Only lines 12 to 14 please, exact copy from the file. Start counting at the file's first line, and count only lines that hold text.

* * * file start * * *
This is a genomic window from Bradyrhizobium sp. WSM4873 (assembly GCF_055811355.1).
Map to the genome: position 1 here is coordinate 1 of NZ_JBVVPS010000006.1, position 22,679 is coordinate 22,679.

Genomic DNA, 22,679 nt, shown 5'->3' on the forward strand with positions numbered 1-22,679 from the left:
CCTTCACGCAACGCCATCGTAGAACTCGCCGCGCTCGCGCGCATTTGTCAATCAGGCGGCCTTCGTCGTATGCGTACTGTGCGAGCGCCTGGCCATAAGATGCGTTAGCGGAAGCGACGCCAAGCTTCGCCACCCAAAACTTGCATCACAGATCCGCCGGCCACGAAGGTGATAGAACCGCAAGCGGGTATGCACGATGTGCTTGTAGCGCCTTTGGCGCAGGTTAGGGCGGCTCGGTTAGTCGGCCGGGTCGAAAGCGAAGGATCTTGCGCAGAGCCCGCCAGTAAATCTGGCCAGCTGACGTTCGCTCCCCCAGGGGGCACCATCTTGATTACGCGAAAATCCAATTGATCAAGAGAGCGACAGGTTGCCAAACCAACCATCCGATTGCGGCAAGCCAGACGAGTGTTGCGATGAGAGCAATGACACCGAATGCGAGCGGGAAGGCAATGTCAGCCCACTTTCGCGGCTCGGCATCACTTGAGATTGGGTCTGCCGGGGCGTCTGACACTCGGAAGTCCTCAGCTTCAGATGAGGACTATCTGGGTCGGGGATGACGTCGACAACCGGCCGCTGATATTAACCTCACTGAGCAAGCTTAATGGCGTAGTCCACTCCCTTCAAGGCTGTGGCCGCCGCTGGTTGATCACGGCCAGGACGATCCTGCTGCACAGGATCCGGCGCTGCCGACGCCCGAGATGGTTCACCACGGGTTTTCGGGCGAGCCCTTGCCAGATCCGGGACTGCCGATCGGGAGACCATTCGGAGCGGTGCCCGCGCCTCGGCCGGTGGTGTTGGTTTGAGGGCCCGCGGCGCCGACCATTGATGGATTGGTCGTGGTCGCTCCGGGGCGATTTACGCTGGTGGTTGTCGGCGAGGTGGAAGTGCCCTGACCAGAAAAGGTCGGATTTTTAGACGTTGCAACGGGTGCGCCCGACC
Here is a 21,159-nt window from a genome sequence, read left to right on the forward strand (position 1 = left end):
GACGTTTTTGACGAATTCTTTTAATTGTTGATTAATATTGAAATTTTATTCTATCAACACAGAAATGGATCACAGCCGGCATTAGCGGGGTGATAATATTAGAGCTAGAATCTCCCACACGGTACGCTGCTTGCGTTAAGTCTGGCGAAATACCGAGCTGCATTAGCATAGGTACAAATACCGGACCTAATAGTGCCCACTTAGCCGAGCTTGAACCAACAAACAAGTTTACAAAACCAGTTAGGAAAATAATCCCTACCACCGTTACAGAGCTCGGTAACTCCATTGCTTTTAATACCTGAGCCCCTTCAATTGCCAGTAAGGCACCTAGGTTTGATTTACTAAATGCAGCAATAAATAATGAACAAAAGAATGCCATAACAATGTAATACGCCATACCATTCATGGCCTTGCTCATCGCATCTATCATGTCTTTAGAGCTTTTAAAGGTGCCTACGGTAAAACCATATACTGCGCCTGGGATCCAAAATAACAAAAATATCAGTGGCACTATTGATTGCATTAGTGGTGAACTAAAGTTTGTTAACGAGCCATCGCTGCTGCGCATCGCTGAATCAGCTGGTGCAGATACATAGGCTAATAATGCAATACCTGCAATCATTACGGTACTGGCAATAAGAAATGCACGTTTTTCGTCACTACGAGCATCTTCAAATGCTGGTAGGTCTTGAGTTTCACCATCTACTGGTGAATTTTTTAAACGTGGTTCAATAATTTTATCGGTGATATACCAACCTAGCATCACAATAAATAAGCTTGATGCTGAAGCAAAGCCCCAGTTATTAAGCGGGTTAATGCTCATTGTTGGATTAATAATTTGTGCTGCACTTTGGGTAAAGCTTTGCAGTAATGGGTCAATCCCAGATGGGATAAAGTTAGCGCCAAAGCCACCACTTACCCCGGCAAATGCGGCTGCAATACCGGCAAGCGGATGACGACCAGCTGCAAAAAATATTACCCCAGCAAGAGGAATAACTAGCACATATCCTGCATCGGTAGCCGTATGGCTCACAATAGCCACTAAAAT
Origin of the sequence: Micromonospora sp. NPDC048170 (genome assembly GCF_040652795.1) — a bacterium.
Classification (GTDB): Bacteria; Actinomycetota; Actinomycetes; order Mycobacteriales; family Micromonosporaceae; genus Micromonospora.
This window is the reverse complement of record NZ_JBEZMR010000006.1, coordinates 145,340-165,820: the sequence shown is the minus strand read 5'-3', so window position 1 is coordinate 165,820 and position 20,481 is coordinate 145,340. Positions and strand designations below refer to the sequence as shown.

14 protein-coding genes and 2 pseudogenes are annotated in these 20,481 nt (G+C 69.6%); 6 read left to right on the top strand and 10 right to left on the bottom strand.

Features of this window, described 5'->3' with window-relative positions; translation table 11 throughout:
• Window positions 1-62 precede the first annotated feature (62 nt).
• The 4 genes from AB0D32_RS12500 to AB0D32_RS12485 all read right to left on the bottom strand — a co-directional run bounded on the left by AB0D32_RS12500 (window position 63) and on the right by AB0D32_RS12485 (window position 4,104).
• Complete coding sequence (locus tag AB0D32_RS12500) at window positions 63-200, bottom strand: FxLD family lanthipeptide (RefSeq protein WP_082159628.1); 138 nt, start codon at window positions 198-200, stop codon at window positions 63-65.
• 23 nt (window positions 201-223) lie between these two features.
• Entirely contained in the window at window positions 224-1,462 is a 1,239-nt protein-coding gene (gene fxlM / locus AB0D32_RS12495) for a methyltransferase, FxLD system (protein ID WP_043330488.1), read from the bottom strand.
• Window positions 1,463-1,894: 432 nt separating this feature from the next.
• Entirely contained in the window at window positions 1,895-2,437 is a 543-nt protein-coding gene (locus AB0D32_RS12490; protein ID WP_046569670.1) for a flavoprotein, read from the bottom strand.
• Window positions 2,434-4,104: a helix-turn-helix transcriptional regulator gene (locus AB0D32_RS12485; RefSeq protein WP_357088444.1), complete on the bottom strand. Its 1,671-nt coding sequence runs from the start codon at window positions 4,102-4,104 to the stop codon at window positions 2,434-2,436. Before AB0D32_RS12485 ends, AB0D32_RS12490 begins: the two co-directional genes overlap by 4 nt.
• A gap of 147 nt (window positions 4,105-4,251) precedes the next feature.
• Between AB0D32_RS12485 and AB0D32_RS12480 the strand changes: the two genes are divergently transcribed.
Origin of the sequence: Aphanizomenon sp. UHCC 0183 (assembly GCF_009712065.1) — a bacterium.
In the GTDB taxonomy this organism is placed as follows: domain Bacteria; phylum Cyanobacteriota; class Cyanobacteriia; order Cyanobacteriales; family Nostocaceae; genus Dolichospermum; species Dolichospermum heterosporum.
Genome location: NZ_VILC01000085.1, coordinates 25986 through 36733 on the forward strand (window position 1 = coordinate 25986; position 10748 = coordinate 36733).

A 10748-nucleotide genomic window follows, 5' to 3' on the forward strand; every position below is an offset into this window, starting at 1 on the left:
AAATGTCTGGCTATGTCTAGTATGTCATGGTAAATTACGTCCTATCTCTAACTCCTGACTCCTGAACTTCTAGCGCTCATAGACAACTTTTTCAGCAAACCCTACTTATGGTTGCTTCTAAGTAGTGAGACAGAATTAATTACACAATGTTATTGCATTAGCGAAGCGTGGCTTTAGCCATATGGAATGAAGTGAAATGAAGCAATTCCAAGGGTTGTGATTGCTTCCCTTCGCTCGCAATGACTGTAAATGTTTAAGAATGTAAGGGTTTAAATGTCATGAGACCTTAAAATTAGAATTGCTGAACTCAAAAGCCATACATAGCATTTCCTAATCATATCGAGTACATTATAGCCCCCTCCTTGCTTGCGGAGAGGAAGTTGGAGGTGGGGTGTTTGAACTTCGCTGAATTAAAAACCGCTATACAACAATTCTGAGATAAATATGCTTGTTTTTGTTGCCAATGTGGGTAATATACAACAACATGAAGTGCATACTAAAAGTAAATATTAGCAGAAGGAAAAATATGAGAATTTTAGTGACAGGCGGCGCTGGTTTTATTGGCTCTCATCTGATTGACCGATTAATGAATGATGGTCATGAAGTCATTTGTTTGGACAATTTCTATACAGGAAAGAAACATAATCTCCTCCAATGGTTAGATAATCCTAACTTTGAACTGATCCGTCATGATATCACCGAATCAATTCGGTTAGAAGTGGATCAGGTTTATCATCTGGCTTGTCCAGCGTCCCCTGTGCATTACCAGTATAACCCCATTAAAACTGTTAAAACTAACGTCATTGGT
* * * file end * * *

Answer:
• Window positions 1-62 precede the first annotated feature (62 nt).
• The 4 genes from AB0D32_RS12500 to AB0D32_RS12485 all read right to left on the bottom strand — a co-directional run bounded on the left by AB0D32_RS12500 (window position 63) and on the right by AB0D32_RS12485 (window position 4,104).
• Complete coding sequence (locus tag AB0D32_RS12500) at window positions 63-200, bottom strand: FxLD family lanthipeptide (RefSeq protein WP_082159628.1); 138 nt, start codon at window positions 198-200, stop codon at window positions 63-65.